Grandpa in this case refers to the kind of guitar player Leo Kottke is – playing songs on an acoustic guitar while stopping to tell long, drawn out stories as he gets the tuning just right. He could easily be pictured sitting on the edge of a porch telling folk tales while strumming his guitar, just as he performed his 90 minute set this past Friday in the smaller and much more intimate Swyer Theater at The Egg, just a floor below the main room many are familiar with.
I only learned of Leo Kottke in 2003 when he put out Clone with Mike Gordon, the bassist from Phish. The two produced an incredible album that had me hooked on the mysterious guitarist, but it took another 10 years before I would see him in a solo live performance. Amid a mostly older crowd, Kottke’s trance-inducing plucking of his 12 string guitar was a treat for the ears. His playing is that of a soundtrack to a cross country train ride, as the engine chugs along the tracks, scenery flying by and curves on the tracks shift the weight of the song from one side to another. The melody produced by the guitar was unlike any I had heard, rivaling even the greatest pluckers.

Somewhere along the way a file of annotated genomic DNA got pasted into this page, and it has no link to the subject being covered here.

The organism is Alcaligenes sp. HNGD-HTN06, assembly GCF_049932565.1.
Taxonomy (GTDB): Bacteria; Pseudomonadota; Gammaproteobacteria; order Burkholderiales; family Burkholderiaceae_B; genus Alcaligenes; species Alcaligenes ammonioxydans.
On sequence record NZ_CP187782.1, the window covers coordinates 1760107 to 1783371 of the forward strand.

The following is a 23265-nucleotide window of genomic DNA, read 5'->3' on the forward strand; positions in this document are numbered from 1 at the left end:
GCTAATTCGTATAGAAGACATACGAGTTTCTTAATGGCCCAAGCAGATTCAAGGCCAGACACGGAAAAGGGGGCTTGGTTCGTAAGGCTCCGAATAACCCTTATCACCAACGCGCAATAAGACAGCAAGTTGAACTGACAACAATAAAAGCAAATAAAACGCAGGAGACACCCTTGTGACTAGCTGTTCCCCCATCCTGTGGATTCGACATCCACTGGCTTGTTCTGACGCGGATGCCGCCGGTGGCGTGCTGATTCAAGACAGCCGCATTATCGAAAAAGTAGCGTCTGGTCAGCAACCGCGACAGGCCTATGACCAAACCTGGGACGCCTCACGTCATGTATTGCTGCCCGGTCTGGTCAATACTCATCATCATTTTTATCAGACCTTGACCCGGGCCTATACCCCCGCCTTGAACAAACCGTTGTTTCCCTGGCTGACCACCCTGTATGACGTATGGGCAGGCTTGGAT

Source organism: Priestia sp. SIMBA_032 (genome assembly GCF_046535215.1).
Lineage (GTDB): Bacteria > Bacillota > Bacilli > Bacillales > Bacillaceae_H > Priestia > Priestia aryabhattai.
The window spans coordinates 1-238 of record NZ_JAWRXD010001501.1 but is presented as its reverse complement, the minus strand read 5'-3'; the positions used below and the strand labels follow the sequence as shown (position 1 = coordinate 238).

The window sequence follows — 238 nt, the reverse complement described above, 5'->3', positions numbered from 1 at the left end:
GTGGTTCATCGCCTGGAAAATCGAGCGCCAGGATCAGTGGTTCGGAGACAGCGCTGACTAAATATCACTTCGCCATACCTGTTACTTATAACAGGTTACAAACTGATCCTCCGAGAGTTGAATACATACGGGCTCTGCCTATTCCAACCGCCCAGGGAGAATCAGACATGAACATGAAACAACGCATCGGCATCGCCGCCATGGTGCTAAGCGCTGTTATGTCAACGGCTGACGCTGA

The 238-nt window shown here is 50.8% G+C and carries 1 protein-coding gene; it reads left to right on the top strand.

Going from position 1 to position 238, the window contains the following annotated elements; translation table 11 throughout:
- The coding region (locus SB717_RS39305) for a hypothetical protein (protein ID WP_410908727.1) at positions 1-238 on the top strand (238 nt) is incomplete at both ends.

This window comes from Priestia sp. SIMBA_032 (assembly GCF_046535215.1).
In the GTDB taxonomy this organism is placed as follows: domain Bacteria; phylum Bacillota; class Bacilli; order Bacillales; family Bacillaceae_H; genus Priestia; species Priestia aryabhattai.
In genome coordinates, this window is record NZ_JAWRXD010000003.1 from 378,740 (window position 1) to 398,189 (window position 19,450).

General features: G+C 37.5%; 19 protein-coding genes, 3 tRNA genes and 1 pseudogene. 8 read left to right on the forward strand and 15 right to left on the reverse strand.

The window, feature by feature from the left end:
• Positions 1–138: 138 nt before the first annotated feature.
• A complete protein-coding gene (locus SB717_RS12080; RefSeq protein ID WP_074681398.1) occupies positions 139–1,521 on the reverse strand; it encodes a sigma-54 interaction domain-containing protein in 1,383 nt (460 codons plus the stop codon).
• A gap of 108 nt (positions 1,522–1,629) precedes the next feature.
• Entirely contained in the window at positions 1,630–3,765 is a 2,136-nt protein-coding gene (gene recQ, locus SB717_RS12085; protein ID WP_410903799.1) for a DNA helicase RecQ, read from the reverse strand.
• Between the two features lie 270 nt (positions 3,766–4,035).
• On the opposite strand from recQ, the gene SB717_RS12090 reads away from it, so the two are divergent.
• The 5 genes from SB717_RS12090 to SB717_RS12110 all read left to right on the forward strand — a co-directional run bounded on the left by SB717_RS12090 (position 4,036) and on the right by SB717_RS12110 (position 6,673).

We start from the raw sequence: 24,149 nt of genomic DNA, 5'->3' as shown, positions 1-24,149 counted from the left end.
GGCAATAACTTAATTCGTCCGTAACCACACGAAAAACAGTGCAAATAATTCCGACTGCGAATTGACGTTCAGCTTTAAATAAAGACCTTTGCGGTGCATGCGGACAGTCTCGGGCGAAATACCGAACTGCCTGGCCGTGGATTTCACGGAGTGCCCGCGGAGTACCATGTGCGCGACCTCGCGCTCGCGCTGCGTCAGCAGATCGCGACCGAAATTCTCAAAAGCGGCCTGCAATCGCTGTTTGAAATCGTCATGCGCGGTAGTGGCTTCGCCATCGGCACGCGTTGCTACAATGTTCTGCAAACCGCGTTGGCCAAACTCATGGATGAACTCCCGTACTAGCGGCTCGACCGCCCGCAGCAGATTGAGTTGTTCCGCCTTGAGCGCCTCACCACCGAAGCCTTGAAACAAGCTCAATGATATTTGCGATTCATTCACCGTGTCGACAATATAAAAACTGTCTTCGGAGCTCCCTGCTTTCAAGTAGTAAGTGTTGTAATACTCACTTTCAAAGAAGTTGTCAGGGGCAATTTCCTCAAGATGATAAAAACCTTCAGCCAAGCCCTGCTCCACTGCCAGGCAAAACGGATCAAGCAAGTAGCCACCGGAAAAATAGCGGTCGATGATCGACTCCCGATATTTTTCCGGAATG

Playing 15 or so songs over the course of the night, the setlist that was only found inside the mind of Leo. Comprised of ballads and love songs, instrumentals of both a progressive and orchestral nature, Kottke could have tackled classical numbers in the style of Bela Fleck and given a performance that would be of nearly the same caliber.
But what made the evening complete were the stories that Kottke told as he tuned his guitar in between songs. Speaking in a gravely, baritone voice, he shared anecdotes from the road, the origin of songs, musicians he has listened to and interacted with, plus just some random off-topic ramblings that kept the audience laughing in between focusing intently on Leo performing at centerstage. These moments were Zappa-esque, in terms of the banter that occurred between the beats of the music, paced conversation with a unique soundtrack each time. Of note was when Leo spoke of Robert Bartow, whom he was listening to backstage, a performer of 18th century Baroque German lute music. How this influenced his set is a mystery to everyone, but surely, the master brought in a variety of influences in the magical 100 minutes at The Egg this evening.